These chunks of fossilized coral keep us enchanted—and endlessly searching. If you’re from Michigan, you understand the lure of the Petoskey stone.
This article is featured in the August 2017 issue of Traverse, Northern Michigan’s Magazine. Get your copy.
When rock hunting along Lake Michigan’s shoreline for Petoskey stones, it’s best to get the fossilized coral wet to better see the pattern. One easy way to wet them is to lick them. Mary Jean Brick knew that, and her grandkids knew it too, because she took them Petoskey stone hunting with her.
The grandkids will tell you that initially it was repulsive seeing Grandma licking stones. After years of having their parents tell them not to put things into their mouths, particularly things lying on the ground, they could not believe this white-haired woman was picking up stones and licking them. But then, it became a sort of boundary-crossing thing to do, encouraged by the wisest person they knew. As a result, the grandkids all fell in love with rock hounding for Petoskey stones.
When my friend Tim Brick told me this story, he got me curious about the stone, because we have nothing like it in Pennsylvania, where I live. He sent me to Kevin Gauthier, and his gem and jewelry store, Korner Gem, in Traverse City, to learn about the cherished fossils.
Petoskey stones were created about 400 million years ago and are deposits from the ancient rugose coral, Hexagonaria percarinata, which grew in seas where Michigan now sits. Over the course of eons the coral became embedded in limestone bedrock, and during the Ice Age, miles-high sheets of ice busted up the bedrock, and the ice’s movement ground off the rough edges of the chunks of fossilized coral. Other rocks found here—primarily quartz and granite, but also many others—came from Canada and the Arctic, thousands of miles north. The glaciers acted as a large conveyor belt that moved rocks here. The upshot for Michigan rock lovers is the state has not just great Petoskey stone picking, but also the largest variety of rocks of anywhere in the world.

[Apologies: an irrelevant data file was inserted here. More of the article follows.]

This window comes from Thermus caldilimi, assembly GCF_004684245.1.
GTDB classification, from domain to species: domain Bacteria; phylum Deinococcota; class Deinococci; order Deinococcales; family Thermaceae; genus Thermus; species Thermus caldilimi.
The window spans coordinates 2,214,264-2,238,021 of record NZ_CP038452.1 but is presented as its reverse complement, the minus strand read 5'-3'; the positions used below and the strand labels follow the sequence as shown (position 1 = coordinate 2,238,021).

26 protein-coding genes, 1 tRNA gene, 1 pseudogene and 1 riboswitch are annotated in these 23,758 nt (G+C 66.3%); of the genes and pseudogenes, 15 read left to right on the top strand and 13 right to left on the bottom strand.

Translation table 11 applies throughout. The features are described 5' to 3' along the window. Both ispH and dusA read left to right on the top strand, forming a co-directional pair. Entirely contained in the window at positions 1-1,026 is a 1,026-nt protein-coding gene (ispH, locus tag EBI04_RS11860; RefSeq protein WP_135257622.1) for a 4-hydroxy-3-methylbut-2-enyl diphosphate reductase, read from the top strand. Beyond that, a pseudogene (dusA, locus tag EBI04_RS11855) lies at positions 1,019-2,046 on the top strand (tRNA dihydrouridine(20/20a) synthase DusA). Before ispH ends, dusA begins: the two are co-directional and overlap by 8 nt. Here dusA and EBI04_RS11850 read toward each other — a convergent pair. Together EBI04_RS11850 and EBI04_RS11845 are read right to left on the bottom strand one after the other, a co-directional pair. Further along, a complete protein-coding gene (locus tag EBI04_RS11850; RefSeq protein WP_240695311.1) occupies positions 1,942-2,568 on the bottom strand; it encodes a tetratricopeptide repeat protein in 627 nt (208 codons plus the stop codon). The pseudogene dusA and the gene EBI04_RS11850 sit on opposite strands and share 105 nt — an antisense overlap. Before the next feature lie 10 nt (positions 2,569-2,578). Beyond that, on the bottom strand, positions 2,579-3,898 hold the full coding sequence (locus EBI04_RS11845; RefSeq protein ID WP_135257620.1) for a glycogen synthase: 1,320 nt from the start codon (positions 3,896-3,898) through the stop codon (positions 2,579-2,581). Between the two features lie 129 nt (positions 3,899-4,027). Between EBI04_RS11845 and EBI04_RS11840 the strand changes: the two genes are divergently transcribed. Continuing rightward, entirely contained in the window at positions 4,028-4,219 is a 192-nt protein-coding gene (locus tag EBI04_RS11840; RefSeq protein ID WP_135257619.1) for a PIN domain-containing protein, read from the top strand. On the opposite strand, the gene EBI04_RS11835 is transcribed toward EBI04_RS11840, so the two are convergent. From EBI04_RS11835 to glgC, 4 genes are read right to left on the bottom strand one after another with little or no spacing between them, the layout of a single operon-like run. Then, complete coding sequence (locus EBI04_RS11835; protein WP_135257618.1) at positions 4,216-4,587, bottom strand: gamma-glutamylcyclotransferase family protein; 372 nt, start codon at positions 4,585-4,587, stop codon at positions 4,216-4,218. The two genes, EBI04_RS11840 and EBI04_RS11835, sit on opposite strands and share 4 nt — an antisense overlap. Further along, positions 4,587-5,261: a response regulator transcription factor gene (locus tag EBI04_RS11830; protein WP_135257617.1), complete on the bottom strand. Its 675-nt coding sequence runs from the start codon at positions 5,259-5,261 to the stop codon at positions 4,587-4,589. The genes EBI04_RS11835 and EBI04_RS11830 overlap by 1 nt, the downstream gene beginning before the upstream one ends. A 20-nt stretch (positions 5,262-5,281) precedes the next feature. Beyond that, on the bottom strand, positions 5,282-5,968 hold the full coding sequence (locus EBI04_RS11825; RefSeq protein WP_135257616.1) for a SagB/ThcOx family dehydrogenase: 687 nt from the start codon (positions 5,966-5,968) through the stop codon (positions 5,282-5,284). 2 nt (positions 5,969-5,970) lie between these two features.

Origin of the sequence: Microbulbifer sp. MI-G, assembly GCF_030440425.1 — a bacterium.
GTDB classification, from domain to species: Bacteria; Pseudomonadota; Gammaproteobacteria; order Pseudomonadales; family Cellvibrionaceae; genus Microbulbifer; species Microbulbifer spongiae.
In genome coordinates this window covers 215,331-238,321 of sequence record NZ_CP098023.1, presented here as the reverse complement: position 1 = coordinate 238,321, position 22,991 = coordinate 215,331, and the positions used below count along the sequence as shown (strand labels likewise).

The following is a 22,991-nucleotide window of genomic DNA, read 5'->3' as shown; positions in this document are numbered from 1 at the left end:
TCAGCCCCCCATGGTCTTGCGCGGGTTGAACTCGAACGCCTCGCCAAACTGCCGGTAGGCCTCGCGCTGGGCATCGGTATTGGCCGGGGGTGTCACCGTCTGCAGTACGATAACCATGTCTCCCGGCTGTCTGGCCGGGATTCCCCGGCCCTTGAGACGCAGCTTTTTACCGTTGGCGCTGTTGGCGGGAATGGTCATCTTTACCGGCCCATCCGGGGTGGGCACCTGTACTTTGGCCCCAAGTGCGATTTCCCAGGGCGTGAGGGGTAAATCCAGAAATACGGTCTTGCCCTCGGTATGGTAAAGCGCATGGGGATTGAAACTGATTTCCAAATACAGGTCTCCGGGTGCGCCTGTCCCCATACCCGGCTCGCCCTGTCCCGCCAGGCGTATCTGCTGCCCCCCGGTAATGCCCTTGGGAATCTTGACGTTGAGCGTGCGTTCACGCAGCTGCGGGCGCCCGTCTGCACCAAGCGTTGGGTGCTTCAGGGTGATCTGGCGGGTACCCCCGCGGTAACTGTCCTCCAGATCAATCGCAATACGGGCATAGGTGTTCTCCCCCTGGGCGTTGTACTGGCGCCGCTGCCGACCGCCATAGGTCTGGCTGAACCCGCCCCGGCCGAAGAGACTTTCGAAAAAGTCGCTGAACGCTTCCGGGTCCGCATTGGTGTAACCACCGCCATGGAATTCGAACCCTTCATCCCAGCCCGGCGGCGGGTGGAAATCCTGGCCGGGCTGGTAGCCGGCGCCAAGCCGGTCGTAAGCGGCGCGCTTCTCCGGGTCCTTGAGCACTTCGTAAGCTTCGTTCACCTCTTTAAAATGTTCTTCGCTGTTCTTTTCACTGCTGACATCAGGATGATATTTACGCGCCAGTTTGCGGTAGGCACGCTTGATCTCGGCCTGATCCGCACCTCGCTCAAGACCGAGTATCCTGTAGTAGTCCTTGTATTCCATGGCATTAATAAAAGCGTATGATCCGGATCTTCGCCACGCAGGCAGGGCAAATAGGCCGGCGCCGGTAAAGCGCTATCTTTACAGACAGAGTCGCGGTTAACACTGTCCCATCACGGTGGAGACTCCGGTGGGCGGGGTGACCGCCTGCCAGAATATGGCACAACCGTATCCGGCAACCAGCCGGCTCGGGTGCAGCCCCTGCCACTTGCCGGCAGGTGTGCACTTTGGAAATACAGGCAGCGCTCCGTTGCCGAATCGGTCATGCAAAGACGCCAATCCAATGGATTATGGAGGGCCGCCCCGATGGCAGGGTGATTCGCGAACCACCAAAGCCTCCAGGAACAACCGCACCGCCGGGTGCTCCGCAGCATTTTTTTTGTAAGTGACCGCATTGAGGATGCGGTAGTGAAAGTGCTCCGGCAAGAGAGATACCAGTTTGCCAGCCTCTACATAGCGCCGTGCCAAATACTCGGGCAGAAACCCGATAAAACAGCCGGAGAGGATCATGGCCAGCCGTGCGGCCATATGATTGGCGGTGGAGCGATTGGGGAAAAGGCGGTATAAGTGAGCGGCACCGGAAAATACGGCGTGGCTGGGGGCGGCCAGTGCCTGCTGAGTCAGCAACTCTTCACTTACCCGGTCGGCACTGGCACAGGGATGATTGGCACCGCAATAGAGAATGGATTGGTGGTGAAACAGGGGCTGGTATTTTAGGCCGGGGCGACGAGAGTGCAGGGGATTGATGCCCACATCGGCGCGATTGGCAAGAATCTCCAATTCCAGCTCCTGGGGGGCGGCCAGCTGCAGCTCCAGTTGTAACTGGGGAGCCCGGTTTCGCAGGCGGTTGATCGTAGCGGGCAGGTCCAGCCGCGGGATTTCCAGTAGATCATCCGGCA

Petoskeys are named after a Native American chief, Pet-o-sega, and translated Petoskey means “rays of the rising sun” or “sunbeams of promise.” Lapidary polishing techniques will bring out the stones’ characteristic “eyes,” which are the diameter of a pencil, and have a six-sided coral pattern.
Kevin Gauthier, like my friend Tim Brick, was also fascinated with hunting Petoskey stones as a young boy. He was a 12-year-old surfer dude, and when there was a lull in the waves, he lay on his board and searched for stones, aided by the slight magnification of his scuba mask. Gauthier collected so many Petoskeys, he filled a shoebox every week. His mother gave him the ultimatum, “Get rid of them or do something with them,” and a gemologist was born. His mother jumpstarted his career, and then his father created new pieces of rock cutting equipment for his son out of what appeared to be junk parts.
From there, Kevin began making little rock critters he called “oogies,” with googly eyes and a glued-on peacock feather on its back. He sold hundreds of them at his father’s shoe store. His oogies evolved into pendants, which he made by gluing jewelry components on the top and of these, he sold thousands. With his hard-earned money, this teen purchased his first real rock saw and grinder, which propelled him into the rock world. He made the announcement, “I wanna go work with rocks and start a rock shop,” and so he did.